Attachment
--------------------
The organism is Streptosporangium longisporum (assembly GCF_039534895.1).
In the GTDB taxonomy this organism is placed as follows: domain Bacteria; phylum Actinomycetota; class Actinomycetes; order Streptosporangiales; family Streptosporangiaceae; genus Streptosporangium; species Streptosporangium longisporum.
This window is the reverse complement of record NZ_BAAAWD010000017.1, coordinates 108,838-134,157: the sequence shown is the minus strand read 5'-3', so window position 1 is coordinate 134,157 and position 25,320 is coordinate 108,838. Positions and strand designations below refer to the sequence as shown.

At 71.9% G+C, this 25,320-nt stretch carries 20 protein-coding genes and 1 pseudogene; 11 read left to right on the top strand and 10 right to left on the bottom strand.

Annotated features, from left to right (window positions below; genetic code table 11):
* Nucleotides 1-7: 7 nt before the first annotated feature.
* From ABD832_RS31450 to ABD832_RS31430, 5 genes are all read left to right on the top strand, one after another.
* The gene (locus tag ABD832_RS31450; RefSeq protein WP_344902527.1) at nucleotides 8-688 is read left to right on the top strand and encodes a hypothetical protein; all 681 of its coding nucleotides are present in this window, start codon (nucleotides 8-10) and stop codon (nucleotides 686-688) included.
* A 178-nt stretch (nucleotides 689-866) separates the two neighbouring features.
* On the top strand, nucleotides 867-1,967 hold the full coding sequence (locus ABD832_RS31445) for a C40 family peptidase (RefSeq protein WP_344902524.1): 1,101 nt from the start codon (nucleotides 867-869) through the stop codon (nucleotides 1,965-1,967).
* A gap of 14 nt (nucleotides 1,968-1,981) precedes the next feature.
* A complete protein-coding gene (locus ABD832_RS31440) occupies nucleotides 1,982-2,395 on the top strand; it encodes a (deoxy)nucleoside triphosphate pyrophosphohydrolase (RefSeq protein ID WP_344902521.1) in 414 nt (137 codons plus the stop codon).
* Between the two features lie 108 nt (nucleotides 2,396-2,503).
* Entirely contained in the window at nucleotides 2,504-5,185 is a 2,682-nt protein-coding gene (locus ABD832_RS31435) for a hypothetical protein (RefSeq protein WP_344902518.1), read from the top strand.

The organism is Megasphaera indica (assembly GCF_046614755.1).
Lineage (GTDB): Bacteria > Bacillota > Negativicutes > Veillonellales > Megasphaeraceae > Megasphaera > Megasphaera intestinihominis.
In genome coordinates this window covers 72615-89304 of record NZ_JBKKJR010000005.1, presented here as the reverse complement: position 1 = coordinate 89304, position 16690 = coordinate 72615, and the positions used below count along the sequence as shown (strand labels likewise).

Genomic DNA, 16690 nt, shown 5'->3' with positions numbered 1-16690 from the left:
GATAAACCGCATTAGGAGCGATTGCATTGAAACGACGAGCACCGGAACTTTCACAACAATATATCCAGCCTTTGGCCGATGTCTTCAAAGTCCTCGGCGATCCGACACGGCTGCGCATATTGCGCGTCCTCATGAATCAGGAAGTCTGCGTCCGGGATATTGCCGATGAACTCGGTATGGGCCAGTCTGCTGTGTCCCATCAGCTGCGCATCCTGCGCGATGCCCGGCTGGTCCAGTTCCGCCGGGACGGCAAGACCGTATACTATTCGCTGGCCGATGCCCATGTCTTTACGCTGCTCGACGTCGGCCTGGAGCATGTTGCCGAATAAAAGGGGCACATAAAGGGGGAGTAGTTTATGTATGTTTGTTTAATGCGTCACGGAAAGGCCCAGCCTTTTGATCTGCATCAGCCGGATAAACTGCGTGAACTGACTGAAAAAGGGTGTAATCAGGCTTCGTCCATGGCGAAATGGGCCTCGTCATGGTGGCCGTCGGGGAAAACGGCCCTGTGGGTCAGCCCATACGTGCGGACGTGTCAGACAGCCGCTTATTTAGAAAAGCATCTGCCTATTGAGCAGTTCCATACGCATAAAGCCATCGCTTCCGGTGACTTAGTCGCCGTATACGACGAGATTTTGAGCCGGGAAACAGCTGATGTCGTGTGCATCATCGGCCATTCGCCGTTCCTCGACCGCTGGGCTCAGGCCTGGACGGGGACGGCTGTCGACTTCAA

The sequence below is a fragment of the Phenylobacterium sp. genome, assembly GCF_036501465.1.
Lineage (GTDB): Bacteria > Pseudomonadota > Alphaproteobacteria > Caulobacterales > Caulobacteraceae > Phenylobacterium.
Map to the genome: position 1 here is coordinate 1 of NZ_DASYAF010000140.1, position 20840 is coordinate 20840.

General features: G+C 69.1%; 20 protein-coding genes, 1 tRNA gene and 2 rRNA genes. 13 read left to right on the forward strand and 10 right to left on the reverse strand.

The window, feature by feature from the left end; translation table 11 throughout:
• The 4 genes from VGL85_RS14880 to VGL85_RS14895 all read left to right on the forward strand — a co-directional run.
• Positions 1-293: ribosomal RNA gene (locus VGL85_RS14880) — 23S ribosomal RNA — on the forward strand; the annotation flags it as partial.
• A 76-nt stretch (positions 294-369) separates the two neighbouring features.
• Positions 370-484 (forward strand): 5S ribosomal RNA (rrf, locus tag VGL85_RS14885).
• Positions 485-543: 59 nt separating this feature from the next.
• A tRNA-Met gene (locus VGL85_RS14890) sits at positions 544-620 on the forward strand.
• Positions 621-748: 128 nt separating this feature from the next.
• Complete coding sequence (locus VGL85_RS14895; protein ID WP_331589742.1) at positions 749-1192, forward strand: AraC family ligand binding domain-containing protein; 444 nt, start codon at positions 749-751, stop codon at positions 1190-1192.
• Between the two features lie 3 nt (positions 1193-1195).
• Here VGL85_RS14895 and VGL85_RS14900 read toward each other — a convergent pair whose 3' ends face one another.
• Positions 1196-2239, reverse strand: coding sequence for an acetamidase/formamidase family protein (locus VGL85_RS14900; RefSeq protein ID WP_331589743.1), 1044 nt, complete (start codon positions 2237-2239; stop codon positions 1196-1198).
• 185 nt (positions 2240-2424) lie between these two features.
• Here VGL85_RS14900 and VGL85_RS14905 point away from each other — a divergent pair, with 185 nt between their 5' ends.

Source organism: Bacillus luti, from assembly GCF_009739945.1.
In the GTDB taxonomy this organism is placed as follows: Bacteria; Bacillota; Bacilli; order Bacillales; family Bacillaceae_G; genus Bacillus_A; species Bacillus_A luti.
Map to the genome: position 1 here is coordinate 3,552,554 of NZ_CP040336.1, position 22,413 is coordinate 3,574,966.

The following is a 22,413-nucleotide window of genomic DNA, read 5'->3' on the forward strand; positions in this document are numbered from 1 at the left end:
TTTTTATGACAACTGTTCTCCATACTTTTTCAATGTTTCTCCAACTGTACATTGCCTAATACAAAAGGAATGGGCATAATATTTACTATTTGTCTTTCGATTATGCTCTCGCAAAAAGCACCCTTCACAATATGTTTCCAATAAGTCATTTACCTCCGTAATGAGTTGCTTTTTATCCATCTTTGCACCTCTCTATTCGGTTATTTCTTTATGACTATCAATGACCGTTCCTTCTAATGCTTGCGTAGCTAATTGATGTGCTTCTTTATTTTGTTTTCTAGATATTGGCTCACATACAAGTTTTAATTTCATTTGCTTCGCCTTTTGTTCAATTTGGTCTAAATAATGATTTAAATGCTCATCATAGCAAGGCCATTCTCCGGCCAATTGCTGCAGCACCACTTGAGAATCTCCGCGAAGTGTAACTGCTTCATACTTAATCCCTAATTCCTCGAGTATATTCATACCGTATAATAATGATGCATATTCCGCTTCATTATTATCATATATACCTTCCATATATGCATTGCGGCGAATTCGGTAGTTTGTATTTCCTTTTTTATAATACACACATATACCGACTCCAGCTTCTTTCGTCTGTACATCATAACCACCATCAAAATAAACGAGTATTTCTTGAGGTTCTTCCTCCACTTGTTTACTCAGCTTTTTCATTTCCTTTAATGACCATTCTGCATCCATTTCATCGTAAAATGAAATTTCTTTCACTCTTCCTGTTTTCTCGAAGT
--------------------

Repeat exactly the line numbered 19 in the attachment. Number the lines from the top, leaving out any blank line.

GATAAACCGCATTAGGAGCGATTGCATTGAAACGACGAGCACCGGAACTTTCACAACAATATATCCAGCCTTTGGCCGATGTCTTCAAAGTCCTCGGCGATCCGACACGGCTGCGCATATTGCGCGTCCTCATGAATCAGGAAGTCTGCGTCCGGGATATTGCCGATGAACTCGGTATGGGCCAGTCTGCTGTGTCCCATCAGCTGCGCATCCTGCGCGATGCCCGGCTGGTCCAGTTCCGCCGGGACGGCAAGACCGTATACTATTCGCTGGCCGATGCCCATGTCTTTACGCTGCTCGACGTCGGCCTGGAGCATGTTGCCGAATAAAAGGGGCACATAAAGGGGGAGTAGTTTATGTATGTTTGTTTAATGCGTCACGGAAAGGCCCAGCCTTTTGATCTGCATCAGCCGGATAAACTGCGTGAACTGACTGAAAAAGGGTGTAATCAGGCTTCGTCCATGGCGAAATGGGCCTCGTCATGGTGGCCGTCGGGGAAAACGGCCCTGTGGGTCAGCCCATACGTGCGGACGTGTCAGACAGCCGCTTATTTAGAAAAGCATCTGCCTATTGAGCAGTTCCATACGCATAAAGCCATCGCTTCCGGTGACTTAGTCGCCGTATACGACGAGATTTTGAGCCGGGAAACAGCTGATGTCGTGTGCATCATCGGCCATTCGCCGTTCCTCGACCGCTGGGCTCAGGCCTGGACGGGGACGGCTGTCGACTTCAA